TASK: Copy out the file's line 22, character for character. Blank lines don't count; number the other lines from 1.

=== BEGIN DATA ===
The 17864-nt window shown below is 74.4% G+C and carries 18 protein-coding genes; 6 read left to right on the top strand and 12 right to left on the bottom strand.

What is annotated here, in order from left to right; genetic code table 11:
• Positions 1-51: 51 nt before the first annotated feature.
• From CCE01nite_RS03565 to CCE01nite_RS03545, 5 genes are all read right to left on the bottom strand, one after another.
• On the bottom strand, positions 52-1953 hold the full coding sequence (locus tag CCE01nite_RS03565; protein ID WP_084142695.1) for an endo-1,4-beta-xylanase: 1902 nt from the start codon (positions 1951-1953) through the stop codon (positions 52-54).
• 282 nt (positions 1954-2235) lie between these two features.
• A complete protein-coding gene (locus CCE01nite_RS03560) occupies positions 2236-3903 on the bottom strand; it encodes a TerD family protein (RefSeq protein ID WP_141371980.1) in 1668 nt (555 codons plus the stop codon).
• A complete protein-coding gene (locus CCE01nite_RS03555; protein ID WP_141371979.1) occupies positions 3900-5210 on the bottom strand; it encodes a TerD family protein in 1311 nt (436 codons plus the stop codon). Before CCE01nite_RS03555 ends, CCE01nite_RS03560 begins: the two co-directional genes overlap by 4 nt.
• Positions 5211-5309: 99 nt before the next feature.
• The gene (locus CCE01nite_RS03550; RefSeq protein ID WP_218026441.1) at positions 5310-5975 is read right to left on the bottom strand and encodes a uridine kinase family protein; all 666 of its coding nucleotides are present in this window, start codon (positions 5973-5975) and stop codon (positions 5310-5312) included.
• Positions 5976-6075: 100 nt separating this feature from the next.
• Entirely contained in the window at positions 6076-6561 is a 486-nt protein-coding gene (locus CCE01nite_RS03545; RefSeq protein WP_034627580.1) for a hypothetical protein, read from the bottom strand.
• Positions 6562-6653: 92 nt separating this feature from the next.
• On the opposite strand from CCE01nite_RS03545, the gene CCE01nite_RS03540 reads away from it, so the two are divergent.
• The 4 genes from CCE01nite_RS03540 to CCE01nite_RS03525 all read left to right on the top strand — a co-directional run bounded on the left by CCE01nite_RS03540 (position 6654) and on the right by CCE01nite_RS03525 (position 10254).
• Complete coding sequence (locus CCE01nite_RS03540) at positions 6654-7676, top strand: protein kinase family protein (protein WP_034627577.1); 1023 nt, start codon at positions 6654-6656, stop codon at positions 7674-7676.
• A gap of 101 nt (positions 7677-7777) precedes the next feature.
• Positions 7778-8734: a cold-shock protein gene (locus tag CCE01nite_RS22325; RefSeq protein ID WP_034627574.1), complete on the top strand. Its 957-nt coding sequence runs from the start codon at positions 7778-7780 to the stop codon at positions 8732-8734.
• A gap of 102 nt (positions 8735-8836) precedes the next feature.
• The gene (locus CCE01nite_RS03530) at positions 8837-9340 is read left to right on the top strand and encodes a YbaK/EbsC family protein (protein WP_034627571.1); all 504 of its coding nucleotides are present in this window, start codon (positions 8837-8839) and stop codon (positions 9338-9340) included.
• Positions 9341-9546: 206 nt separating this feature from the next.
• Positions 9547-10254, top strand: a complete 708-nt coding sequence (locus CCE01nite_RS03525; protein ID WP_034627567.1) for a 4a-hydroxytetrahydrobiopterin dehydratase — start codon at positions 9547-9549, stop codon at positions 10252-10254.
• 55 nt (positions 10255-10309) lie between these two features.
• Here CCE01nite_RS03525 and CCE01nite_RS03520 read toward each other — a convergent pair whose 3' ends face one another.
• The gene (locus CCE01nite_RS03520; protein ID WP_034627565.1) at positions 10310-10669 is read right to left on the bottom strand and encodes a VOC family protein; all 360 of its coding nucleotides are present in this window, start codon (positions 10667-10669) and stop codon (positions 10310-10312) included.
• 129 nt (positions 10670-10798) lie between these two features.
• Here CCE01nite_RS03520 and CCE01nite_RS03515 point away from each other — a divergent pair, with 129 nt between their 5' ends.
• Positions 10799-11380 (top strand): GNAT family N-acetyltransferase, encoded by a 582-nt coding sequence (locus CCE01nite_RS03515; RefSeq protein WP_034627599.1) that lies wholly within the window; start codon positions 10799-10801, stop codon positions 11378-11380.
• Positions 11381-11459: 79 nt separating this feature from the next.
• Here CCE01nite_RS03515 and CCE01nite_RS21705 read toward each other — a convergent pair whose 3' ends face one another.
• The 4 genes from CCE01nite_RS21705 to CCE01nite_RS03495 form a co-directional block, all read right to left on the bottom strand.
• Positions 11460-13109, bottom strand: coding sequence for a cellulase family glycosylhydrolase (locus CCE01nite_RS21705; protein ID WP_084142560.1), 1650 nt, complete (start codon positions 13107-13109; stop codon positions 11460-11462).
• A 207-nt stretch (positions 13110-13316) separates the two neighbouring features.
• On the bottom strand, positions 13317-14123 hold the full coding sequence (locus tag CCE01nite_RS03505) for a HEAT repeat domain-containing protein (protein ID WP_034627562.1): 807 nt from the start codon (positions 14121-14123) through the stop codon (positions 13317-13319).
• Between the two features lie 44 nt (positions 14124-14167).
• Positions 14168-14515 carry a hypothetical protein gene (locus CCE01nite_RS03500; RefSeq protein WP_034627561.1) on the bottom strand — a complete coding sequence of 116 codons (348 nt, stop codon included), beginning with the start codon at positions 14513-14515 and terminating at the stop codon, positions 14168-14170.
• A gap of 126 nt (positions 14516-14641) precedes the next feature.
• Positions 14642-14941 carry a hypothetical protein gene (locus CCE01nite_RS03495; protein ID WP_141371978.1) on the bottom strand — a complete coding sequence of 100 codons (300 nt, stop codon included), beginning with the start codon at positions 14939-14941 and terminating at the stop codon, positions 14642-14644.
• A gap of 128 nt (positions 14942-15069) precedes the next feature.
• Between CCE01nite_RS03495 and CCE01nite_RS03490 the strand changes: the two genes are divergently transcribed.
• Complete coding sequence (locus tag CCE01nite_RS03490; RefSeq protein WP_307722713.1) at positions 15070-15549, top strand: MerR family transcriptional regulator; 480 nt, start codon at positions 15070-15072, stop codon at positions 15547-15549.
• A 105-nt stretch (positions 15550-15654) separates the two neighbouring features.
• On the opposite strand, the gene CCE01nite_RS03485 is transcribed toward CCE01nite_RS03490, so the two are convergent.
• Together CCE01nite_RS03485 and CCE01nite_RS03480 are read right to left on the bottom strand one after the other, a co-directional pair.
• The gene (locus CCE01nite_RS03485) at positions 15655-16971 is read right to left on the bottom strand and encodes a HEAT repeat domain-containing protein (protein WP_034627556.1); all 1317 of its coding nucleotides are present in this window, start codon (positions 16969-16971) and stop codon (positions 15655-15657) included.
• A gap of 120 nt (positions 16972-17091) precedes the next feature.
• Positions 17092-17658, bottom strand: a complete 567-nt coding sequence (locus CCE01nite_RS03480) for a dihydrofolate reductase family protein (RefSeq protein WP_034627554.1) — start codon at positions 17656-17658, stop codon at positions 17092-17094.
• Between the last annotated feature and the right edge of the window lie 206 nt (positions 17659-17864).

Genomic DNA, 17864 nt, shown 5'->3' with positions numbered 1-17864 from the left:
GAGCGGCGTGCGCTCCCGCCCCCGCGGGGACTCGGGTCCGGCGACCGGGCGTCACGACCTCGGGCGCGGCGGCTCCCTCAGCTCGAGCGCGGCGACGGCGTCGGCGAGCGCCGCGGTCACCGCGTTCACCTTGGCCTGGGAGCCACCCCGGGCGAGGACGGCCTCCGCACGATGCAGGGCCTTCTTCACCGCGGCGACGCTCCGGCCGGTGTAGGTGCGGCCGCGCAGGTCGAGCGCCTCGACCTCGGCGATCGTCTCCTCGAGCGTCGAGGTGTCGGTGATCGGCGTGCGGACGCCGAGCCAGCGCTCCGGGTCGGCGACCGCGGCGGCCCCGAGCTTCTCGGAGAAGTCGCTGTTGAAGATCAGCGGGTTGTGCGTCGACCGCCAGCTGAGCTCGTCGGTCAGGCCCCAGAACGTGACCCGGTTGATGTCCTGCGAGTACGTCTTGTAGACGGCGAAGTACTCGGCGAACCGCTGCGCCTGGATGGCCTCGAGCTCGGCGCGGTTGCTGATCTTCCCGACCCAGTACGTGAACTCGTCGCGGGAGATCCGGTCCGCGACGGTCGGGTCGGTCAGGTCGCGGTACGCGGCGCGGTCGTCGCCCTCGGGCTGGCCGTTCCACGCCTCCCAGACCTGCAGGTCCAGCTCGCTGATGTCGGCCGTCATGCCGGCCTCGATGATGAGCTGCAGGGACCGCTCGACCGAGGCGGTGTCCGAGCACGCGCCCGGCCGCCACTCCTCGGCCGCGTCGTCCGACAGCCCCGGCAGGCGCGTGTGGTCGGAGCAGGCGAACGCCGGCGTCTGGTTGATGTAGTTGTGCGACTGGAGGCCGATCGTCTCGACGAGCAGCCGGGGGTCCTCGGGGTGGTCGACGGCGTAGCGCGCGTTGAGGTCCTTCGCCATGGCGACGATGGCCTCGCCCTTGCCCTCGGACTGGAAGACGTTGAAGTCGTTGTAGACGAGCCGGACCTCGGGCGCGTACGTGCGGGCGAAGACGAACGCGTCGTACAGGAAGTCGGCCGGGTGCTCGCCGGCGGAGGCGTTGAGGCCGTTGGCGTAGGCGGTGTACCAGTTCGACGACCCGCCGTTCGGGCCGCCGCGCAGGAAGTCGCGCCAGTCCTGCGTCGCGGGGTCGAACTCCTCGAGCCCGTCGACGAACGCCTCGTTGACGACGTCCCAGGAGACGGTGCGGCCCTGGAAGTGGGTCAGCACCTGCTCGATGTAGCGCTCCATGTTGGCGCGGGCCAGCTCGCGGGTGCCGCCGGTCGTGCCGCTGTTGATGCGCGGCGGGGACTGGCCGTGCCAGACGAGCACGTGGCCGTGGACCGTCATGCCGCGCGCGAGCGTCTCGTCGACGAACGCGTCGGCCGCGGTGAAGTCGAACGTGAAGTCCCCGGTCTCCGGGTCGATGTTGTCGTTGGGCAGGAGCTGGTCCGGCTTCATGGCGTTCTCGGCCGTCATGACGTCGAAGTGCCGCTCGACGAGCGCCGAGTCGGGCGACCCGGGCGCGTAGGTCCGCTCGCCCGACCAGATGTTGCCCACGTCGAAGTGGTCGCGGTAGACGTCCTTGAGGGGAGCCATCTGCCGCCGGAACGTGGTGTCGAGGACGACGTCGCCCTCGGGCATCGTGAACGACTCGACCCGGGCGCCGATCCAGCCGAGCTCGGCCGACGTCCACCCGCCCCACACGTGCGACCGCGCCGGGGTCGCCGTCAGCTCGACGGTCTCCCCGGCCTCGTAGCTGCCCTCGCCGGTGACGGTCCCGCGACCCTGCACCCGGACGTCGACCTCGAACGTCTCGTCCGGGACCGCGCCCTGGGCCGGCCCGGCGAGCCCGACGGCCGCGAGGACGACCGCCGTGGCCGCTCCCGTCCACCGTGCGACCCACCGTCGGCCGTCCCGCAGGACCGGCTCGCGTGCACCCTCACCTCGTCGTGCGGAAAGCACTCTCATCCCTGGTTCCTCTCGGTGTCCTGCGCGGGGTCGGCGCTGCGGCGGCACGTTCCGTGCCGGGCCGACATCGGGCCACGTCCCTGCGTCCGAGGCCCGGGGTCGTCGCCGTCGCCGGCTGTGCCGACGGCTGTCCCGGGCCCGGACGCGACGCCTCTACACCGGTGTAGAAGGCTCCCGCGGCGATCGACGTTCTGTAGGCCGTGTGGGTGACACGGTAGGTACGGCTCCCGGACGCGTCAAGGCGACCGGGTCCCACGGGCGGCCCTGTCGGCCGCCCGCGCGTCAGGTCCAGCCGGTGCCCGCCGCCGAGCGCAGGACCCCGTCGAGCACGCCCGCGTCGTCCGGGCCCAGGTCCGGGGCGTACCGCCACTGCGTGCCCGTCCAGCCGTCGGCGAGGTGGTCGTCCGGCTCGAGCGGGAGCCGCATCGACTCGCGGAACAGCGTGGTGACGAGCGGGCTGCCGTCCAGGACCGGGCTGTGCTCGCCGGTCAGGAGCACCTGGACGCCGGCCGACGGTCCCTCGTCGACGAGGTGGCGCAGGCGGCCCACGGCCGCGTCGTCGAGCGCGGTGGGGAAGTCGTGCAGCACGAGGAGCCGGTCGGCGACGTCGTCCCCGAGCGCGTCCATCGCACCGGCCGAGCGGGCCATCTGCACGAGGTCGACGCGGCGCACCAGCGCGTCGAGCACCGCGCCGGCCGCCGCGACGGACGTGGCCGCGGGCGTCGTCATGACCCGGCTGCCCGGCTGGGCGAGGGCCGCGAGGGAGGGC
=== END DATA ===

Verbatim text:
• Positions 9547-10254, top strand: a complete 708-nt coding sequence (locus CCE01nite_RS03525; protein ID WP_034627567.1) for a 4a-hydroxytetrahydrobiopterin dehydratase — start codon at positions 9547-9549, stop codon at positions 10252-10254.